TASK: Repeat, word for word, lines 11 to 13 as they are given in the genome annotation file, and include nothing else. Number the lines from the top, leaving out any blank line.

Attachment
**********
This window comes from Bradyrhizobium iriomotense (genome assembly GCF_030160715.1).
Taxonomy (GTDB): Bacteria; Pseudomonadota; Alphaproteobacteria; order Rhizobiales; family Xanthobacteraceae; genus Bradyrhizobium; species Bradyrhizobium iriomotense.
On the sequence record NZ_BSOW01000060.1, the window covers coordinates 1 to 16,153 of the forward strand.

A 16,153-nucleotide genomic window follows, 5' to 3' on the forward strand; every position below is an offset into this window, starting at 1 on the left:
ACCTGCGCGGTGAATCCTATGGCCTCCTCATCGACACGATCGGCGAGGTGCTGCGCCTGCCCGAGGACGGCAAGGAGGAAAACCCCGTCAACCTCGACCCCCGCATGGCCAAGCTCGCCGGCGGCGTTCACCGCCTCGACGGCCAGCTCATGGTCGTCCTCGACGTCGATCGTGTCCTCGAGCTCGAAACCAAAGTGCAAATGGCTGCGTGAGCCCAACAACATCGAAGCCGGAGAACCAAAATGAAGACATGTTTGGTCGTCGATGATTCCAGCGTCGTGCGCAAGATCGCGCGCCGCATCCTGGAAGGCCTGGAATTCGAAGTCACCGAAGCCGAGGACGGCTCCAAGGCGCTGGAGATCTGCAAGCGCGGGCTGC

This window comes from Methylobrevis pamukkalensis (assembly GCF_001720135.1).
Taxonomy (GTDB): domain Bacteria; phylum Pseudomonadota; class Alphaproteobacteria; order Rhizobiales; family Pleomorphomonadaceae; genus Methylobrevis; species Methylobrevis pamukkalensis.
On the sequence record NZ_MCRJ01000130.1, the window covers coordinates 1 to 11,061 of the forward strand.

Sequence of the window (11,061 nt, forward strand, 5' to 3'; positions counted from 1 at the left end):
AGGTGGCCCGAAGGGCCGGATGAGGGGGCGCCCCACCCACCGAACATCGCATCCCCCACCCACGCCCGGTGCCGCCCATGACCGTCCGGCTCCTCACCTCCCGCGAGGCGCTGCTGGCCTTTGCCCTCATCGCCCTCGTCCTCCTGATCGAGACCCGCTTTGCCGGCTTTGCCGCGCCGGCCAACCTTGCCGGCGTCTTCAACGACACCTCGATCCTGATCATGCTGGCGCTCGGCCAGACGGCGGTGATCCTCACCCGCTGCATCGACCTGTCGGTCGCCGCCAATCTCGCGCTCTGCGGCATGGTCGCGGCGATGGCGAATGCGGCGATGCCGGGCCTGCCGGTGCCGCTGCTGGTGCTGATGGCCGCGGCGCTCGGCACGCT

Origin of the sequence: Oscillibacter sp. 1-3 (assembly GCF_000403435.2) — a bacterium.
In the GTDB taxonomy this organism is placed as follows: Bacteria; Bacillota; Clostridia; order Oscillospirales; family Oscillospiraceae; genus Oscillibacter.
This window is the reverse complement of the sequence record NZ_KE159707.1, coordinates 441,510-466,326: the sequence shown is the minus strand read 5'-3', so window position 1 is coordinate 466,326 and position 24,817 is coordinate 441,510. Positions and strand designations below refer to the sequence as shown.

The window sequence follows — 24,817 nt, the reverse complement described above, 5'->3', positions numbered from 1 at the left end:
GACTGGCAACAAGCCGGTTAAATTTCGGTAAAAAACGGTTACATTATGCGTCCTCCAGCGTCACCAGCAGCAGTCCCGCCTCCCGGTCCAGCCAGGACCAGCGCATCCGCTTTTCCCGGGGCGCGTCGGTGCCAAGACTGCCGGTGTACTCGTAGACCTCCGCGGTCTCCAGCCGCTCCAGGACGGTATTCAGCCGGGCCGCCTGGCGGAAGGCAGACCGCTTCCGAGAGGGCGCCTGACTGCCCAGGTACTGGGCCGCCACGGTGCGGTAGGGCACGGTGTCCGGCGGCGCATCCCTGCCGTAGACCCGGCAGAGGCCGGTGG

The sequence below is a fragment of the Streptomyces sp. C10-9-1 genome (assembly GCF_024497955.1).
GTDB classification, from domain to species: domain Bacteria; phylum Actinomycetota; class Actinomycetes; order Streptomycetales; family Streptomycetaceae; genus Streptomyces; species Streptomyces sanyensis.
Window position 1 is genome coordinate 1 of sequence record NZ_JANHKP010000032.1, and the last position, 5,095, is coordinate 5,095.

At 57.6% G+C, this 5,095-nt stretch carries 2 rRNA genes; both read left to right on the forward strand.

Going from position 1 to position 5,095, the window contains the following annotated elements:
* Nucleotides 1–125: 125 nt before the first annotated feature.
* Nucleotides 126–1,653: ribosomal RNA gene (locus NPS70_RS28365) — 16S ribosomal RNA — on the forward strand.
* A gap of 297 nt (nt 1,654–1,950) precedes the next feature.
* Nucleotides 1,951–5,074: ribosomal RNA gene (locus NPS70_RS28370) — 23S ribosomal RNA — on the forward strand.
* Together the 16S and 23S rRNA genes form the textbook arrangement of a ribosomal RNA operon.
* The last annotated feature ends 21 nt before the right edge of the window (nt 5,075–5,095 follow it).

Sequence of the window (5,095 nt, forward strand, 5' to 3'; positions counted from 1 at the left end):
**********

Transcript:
Origin of the sequence: Oscillibacter sp. 1-3 (assembly GCF_000403435.2) — a bacterium.
In the GTDB taxonomy this organism is placed as follows: Bacteria; Bacillota; Clostridia; order Oscillospirales; family Oscillospiraceae; genus Oscillibacter.
This window is the reverse complement of the sequence record NZ_KE159707.1, coordinates 441,510-466,326: the sequence shown is the minus strand read 5'-3', so window position 1 is coordinate 466,326 and position 24,817 is coordinate 441,510. Positions and strand designations below refer to the sequence as shown.